Duties and responsibilities
A wildland firefighter has the incredibly important job of working on the front line to combat wildfires. In the United States, wildfires have become increasingly larger and increasingly more extreme. These fires put communities, habitats and watersheds at risk and wildland firefighters are needed to minimize this risk. Their typical duties and responsibilities include:
- Responding to wildland fires by driving fire apparatus to the scene
- Helping to clear fallen trees
- Analyzing fire weather and topographical data and then predicting fire behavior
- Recording and documenting pertinent information related to the emergency incident
- Interacting with other agencies in a professional and cooperative manner
- Performing under emergency conditions which may require strenuous exertion in the face of such handicaps as: smoke, high temperatures and steep terrain
- Inspecting and cleaning apparatus and equipment after use
- Participates in frequent training sessions to maintain basic wildland firefighting skills
To become a Wildland firefighter, you will need a high school diploma or equivalent. You will also need to pass written and physical tests and train to be an emergency medical technician (EMT). After this, you will complete an apprenticeship programs that last up to 4 years. These programs combine instruction with on-the-job-training under the supervision of experienced firefighters.
Skills and relevant work experience
Wildland firefighters will need skills such as:
- Empathy, as firefighters will help distressed people who are in a great deal of pain and will need to be understanding
- Bravery, as everyday firefighters will face dangerous and potentially life threatening situations
- Physical strength and stamina, as firefighters will need to cary equipment, cary victims and move debris. They will be on their feet for long periods of time and must be fit and strong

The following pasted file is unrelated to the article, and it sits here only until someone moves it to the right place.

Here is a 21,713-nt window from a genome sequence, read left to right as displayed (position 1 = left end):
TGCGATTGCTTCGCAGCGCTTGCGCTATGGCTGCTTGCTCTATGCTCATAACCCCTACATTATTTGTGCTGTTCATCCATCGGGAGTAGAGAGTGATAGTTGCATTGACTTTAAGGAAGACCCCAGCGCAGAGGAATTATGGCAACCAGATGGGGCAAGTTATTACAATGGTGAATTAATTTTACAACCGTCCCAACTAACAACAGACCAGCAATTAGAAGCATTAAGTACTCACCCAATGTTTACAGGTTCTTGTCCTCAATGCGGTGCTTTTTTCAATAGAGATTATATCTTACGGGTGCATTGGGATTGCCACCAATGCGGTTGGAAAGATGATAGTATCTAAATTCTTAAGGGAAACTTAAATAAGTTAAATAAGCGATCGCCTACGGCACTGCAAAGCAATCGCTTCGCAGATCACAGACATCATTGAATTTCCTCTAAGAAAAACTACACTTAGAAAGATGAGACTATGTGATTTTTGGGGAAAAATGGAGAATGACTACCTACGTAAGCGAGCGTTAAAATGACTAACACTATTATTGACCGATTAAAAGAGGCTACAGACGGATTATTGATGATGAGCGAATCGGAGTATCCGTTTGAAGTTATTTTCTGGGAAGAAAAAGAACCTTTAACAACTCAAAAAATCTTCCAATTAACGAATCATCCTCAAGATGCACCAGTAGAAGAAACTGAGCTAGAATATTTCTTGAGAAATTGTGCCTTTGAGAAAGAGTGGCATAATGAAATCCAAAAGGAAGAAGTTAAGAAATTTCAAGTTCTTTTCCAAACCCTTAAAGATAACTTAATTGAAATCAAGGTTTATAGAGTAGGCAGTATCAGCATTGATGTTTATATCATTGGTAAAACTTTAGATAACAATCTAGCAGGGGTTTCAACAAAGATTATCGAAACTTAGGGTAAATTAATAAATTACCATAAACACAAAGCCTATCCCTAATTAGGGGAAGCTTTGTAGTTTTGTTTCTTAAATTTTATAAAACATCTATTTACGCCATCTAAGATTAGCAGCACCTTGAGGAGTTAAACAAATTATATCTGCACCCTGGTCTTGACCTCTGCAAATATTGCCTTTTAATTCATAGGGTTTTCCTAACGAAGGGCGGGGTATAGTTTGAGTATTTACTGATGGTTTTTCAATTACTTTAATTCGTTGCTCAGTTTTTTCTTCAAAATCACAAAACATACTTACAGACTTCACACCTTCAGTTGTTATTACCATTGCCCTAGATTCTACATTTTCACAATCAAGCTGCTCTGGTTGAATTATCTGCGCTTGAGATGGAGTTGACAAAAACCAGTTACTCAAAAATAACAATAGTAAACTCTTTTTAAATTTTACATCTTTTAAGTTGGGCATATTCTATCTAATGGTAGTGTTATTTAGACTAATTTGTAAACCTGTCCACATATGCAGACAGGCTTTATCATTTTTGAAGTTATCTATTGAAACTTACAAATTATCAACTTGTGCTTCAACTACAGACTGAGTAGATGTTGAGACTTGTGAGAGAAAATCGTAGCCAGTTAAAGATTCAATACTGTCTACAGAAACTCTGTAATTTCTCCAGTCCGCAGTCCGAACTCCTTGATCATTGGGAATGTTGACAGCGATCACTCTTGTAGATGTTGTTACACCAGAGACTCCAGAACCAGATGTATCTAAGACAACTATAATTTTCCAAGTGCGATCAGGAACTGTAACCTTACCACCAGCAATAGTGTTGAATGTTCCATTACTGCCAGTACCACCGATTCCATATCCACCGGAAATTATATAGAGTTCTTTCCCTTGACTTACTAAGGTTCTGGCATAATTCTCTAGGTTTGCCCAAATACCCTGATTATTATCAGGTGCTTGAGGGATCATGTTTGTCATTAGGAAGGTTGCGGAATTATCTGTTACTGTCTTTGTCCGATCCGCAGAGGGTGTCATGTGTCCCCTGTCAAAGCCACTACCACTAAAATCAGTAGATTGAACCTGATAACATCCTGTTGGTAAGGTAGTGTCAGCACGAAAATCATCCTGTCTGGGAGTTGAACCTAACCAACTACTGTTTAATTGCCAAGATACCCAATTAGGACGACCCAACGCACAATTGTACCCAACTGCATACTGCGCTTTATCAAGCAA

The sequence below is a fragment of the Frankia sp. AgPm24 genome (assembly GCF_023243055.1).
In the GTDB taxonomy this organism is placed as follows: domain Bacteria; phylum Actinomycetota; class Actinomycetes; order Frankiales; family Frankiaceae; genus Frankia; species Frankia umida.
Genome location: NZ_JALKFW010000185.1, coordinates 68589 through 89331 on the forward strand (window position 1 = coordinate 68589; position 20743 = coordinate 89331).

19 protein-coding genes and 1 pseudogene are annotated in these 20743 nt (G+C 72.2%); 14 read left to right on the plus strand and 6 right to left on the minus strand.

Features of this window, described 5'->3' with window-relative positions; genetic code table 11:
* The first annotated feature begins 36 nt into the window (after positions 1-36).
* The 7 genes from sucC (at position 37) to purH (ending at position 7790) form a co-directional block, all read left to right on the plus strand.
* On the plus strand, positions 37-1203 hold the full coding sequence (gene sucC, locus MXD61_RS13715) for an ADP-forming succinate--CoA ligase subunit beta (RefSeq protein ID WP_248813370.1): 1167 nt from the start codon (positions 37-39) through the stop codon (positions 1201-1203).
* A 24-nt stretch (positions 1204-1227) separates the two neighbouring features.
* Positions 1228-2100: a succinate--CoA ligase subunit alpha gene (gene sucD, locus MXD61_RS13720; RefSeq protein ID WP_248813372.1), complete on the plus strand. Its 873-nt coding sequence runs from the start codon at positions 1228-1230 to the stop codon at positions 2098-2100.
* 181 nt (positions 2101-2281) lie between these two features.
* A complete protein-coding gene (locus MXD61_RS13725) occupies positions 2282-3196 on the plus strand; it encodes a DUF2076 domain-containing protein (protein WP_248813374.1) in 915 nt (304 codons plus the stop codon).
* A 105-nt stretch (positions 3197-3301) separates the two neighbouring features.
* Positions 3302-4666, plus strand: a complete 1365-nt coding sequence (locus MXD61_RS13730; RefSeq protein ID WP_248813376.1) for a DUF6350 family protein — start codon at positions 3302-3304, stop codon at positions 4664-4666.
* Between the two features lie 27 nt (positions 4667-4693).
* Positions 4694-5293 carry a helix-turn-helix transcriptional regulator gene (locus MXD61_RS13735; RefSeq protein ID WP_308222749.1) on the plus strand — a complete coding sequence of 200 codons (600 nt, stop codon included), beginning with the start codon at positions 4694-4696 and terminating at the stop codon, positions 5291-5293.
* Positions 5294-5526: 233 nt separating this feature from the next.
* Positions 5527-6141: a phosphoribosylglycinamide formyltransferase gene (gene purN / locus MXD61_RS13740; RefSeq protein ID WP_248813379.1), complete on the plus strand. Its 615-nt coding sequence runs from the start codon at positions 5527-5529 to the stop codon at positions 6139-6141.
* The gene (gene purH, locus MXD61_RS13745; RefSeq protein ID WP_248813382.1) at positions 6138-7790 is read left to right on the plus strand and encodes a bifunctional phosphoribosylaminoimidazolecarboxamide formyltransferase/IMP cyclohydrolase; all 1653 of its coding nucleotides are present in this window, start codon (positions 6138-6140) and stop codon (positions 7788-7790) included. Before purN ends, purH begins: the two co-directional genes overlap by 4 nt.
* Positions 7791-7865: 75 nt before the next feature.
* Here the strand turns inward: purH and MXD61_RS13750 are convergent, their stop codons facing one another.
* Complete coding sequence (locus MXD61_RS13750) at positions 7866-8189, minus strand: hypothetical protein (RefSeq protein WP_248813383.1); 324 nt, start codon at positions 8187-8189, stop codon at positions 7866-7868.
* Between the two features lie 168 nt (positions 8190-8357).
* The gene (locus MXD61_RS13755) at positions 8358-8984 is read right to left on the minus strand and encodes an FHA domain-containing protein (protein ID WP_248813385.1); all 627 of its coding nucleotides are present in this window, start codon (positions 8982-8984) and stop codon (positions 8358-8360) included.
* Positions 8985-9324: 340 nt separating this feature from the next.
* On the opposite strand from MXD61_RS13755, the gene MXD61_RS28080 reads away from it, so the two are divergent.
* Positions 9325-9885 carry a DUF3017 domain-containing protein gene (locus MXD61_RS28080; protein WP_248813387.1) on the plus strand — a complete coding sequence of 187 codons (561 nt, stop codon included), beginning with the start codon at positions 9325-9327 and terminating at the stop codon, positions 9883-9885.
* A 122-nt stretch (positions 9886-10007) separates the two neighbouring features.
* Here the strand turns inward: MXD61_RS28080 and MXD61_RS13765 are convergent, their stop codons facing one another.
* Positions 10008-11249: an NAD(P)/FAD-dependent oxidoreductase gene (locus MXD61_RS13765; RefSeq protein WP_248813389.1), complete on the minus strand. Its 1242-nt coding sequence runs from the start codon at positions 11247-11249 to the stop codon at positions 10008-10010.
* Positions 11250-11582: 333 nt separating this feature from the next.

- Teamwork skills as firefighters will works as part of a small
- Decision making skills, as firefighters are responsible for making on the spot decisions that could save the lives of many
- Flexibility and adaptability, as firefighters must be able to sleep anywhere, do different jobs under different circumstances, find a way to change with their environment and overcome various situations
Wildland firefighters will typically work long periods and varied hours. They may work 24-hour shifts on duty and are off the following 48 or 72 hours. When combating forest and wildland fires, firefighters may work for extended periods and be expected to stayx for days or weeks when a wildland fire breaks out.
According to the Bureau of Labor Statistics, the median annual wage for firefighters in the United States was $50,850 in 2019. The lowest 10 percent earned less than $25,550 per year, and the highest 10 percent earning more than $92,020 per year.
With more experience, education and training, firefighters can progress to become engineers, lieutenants, captains, battalion chief, assistant chief, deputy chief and, finally, chief. Typically, they will be required to have a bachelors degree in fire science, public administration or a related field.